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By Lynetta Griner
Working forests work for our communities and economy.
Most people intuitively recognize that woodlands fill a vast array of needs, from jobs and products to wildlife habitats and water recharge areas. They do not, however, understand the importance of active, competitive markets in keeping lands forested and operational.
Perhaps the most flagrant example of this principle being overlooked is the criteria that the U.S. Green Building Council (USGBC) has developed for its Leadership in Energy and Environmental Design (LEED) standards.
LEED only awards points for wood that has been certified by the Forest Stewardship Council (FSC). The problem with that in Florida is that merely 120 acres of the 16.1 million acres of forest land in the state are certified under FSC. In contract , almost three million acres are certified by the American Tree Farm System (ATFS) and the Sustainable Forestry Initiative (SFI) collectively.
Economically, LEED's criteria create a bad deal for Florida's woodland owners, producers AND it's consumers.
By monopolizing the market through its exclusionary polices, LEED narrows opportunities for Florida woodland owners and producers, making it harder for them to remain competitive. It reduces the demand for Florida wood, while benefitting those growing and producing timber elsewhere. The decreased demand for Florida wood negatively impacts prices and profits, making it more difficult for Florida landowners to maintain their forests.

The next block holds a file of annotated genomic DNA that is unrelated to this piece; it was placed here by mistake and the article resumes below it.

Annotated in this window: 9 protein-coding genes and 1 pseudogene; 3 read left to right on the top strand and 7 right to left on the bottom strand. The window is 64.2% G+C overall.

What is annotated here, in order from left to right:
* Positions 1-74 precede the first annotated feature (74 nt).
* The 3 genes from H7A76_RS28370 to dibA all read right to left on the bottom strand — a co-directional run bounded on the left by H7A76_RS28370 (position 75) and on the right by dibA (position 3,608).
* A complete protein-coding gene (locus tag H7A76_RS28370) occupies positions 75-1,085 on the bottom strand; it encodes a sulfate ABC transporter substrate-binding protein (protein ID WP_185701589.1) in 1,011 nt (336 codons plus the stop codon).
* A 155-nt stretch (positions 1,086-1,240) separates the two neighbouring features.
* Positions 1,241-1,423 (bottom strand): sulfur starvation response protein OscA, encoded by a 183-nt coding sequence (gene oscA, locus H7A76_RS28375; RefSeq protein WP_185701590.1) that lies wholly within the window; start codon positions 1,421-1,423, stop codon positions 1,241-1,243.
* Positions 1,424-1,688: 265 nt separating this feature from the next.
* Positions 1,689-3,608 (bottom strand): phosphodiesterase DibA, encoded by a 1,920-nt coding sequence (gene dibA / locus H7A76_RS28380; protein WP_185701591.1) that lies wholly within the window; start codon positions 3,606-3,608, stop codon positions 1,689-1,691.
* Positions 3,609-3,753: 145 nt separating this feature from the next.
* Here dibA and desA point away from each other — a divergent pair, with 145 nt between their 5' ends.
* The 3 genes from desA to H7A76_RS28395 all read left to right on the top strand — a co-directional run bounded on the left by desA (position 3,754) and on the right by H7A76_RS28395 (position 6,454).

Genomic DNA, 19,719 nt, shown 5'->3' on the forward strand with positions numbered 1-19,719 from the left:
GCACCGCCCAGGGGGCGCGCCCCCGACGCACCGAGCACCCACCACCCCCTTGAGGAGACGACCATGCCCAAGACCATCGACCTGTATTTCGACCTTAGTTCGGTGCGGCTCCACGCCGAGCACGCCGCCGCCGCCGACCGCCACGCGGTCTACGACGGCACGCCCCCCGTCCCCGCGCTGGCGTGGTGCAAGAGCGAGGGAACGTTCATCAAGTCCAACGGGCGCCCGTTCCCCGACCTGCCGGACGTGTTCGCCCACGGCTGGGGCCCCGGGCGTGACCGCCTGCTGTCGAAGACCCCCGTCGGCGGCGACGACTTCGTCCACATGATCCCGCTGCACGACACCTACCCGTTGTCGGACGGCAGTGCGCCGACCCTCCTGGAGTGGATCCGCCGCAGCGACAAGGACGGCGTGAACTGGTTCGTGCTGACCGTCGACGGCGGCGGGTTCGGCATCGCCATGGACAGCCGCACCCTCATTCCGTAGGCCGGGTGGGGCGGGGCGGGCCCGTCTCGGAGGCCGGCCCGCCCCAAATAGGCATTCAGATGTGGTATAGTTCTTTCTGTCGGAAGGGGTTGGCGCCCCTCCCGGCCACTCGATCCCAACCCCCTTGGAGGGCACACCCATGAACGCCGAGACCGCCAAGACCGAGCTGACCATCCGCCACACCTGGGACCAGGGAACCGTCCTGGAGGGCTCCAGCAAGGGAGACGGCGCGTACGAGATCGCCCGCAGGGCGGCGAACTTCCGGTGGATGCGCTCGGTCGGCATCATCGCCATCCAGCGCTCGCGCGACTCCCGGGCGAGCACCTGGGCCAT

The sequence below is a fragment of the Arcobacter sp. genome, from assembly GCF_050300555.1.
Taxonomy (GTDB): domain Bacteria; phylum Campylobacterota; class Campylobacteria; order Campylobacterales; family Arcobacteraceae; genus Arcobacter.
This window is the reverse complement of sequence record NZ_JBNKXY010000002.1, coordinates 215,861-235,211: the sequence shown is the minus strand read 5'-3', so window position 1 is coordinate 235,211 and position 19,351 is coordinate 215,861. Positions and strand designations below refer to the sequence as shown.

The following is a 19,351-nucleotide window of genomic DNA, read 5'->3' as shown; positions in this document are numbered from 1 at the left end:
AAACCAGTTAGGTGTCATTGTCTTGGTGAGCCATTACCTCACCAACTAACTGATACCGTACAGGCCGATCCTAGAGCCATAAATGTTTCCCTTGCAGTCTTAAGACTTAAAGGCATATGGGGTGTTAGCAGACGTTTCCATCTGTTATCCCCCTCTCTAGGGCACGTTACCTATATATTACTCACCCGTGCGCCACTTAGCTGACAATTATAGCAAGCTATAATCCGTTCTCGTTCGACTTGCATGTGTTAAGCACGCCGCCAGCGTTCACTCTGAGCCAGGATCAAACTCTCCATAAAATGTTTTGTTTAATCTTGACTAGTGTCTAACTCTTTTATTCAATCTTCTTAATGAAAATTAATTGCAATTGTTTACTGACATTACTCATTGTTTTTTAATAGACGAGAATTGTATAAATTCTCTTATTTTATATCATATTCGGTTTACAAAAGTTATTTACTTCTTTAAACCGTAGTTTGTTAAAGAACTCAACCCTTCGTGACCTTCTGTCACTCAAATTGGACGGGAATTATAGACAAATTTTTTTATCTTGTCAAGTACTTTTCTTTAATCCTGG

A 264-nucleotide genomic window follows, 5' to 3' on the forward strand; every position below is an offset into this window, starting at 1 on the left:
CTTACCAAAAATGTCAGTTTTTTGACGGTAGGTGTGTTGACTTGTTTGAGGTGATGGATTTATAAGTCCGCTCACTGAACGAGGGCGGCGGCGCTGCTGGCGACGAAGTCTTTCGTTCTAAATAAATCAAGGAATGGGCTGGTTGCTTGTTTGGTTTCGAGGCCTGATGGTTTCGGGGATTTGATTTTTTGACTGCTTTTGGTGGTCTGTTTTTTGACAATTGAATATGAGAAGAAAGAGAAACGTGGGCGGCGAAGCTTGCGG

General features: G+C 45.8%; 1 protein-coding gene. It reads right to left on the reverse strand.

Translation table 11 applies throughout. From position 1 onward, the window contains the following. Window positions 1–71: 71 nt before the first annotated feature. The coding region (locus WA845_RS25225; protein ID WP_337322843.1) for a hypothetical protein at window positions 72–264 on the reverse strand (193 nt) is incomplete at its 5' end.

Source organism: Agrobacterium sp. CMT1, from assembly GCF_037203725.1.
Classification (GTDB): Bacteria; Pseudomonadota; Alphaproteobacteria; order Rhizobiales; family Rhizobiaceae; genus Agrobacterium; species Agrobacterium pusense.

At the same time, LEED drives up prices for consumers by requiring "green" building projects to use FSC-certified wood. Most FSC-certified wood comes from other states or foreign countries and is more expensive.
LEED also adversely affects green spaces and the environment. When forest owners find themselves forced to develop their land into more profitable uses, wildlife loses habitat; the air loses its natural filters; our water supply loses areas for recharge and storage; and people lose opportunities for recreation and natural scenic beauty.
In short, the standards represent a lose-lose situation for everyone except FSC.
This year Gov. Rick Scott and the Florida legislature took an enormous step toward leveling the playing field and increasing competition in the marketplace by giving public agencies more flexibility to use wood certified by other programs for building projects. This means that all wood is treated equally when our tax dollars are used to build public facilities like parks, community centers and schools. When it comes to public projects, Florida woodland owners and producers are now given a fair chance to compete.
Our fight is not over, however. Many private projects also seek the LEED stamp of approval. Inequality still exists in this sector, causing contractors to look to other states or foreign countries for FSC-certified wood to complete structures with the LEED designation.
Working forests work. Like other businesses and industries, they thrive in a free-market system. The Florida Forestry Association, its members and staff will continue to advocate for equality in this vital arena. I hope that others who appreciate and enjoy our state's forests will join us.
Lynetta Usher Griner was elected as president of FFA in 2012. She and her husband Ken began working in her family's timber business after her brother's untimely death in 1989. Under their leadership, Usher Land and Timber, Inc. has been honored as the Logger of the Year on the state and national level and has also received Audubon's Sustainable Forestry Award. This year they were recognized for their exceptional natural resource stewardship with a County Alliance for Responsible Environmental Stewardshp (CARES) award.